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Posted By Opening the Heart

"There are 50 ways to leave your lover"...    Paul Simon

 

   There's a wonderful Lebanese wi-fi cafe right under my office and, sometimes, when I get a cancellation from one of my patients, I go downstairs and order an iced drink and sit outside and read. A few weeks ago, when I went downstairs I saw something that caught my eye. It was a young mom and, I assumed, her two sons, maybe 8 and 6 years old. I hardly noticed it at first because the scene looked pretty normal. What I noticed was that the mom was plugged into her iphone and each of the boys also had a "machine" that they were playing with. Instead of taking my drink outside, I decided to sit inside the cafe where this family was, and I counted. What I counted was the minutes that none of the three of them said a word to each other. It was 11 minutes. And I realized I had no idea how long this had been going on before I came in. And because the arc of my life happened to intersect with theirs in this one place in time, maybe this kind of disconnection had never happened before. But my guess was that it had happened a lot of minutes before.

   Now, I know what you may be thinking: "So what?!" or "Jon, you've got way too much time on your hands", but here's the thing. Just that morning I had been with a couple in my office whose hearts had hardened towards each other for many years and I said to them, as homework, that I wanted them to work on building some resilience and goodwill in their marriage. And I asked them to practice mindful connection with each other by gently touching whenever they passed each other at home; by giving loving appreciation; and by smiling and looking into each other's eyes, every single day.  I told them that each of these acts of kindness would take about 6 seconds....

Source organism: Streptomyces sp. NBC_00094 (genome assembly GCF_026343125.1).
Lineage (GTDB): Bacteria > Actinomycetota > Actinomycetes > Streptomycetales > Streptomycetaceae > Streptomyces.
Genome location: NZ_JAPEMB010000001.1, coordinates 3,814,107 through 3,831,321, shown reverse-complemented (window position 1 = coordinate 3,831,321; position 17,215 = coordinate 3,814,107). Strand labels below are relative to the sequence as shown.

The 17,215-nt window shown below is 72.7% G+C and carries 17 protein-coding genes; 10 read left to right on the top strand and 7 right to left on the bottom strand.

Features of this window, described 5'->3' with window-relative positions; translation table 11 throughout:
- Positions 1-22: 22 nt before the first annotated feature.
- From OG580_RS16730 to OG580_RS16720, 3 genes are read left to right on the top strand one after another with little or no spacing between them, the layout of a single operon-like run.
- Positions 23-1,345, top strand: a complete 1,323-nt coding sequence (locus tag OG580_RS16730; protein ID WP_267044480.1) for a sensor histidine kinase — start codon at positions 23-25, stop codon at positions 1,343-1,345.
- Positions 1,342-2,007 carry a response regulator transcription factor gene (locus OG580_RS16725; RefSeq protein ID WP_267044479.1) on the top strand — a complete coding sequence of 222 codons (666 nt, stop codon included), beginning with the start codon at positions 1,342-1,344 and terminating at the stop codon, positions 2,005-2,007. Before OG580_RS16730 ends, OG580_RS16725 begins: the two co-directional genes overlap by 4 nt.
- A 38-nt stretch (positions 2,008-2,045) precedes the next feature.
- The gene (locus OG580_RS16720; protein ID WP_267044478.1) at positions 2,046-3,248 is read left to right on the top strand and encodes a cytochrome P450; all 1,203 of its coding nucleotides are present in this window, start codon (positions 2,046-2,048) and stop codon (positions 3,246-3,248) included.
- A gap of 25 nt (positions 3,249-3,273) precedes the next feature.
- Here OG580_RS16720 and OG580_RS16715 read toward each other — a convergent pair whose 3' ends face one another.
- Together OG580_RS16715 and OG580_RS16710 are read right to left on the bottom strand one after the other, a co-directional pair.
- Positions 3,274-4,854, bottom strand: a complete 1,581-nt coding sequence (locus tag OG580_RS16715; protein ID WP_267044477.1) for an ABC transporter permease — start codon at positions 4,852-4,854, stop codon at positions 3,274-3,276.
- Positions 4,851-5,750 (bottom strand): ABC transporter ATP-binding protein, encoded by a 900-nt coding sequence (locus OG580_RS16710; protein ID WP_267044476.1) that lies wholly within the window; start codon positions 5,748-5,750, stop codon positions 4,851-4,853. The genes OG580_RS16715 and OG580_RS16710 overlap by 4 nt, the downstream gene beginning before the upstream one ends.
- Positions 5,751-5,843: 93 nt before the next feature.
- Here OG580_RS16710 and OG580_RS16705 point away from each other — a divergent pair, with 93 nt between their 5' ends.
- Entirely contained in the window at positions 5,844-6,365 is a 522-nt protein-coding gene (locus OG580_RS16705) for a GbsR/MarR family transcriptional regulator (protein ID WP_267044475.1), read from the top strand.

So, you see where I'm going with this? I imagined what this young family could do, not with 6 seconds, but with 11 minutes: "Jimmie, how do you feel about going to overnight camp for the first time?"; "Frankie, I'm really sorry for being grumpy this morning, it had nothing to do with you."; "I love how you both were totally there for your little league teams this spring"....

   Don't worry, I am not going to rant about the evils of technology. I really have made peace with this. But I am talking about "Balance". I know machines can be addictive, but they also allow me to hear poets I love reading on Youtube. And I know that technology allows me to share my thoughts with you on this blog.